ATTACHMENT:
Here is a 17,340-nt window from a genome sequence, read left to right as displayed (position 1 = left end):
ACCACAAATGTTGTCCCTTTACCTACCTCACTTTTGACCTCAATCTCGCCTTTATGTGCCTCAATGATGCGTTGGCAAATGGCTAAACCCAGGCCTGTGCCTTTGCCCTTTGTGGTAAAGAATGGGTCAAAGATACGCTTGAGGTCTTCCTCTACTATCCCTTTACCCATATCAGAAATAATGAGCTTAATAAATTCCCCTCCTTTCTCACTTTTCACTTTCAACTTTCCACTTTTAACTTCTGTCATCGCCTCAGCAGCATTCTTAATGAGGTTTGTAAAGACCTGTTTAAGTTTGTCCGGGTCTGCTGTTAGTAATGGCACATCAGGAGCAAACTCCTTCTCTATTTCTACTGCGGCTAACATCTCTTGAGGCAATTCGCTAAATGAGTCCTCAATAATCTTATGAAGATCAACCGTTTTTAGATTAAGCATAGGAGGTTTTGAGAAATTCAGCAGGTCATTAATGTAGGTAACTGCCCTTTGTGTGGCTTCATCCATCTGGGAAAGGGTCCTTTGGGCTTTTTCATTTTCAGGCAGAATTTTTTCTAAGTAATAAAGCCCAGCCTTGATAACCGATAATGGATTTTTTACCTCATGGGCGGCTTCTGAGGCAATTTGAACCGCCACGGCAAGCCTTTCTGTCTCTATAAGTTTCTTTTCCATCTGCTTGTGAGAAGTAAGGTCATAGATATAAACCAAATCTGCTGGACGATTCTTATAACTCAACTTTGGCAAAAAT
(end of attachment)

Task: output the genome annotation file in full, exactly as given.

Here is a 17,340-nt window from a genome sequence, read left to right as displayed (position 1 = left end):
ACCACAAATGTTGTCCCTTTACCTACCTCACTTTTGACCTCAATCTCGCCTTTATGTGCCTCAATGATGCGTTGGCAAATGGCTAAACCCAGGCCTGTGCCTTTGCCCTTTGTGGTAAAGAATGGGTCAAAGATACGCTTGAGGTCTTCCTCTACTATCCCTTTACCCATATCAGAAATAATGAGCTTAATAAATTCCCCTCCTTTCTCACTTTTCACTTTCAACTTTCCACTTTTAACTTCTGTCATCGCCTCAGCAGCATTCTTAATGAGGTTTGTAAAGACCTGTTTAAGTTTGTCCGGGTCTGCTGTTAGTAATGGCACATCAGGAGCAAACTCCTTCTCTATTTCTACTGCGGCTAACATCTCTTGAGGCAATTCGCTAAATGAGTCCTCAATAATCTTATGAAGATCAACCGTTTTTAGATTAAGCATAGGAGGTTTTGAGAAATTCAGCAGGTCATTAATGTAGGTAACTGCCCTTTGTGTGGCTTCATCCATCTGGGAAAGGGTCCTTTGGGCTTTTTCATTTTCAGGCAGAATTTTTTCTAAGTAATAAAGCCCAGCCTTGATAACCGATAATGGATTTTTTACCTCATGGGCGGCTTCTGAGGCAATTTGAACCGCCACGGCAAGCCTTTCTGTCTCTATAAGTTTCTTTTCCATCTGCTTGTGAGAAGTAAGGTCATAGATATAAACCAAATCTGCTGGACGATTCTTATAACTCAACTTTGGCAAAAAT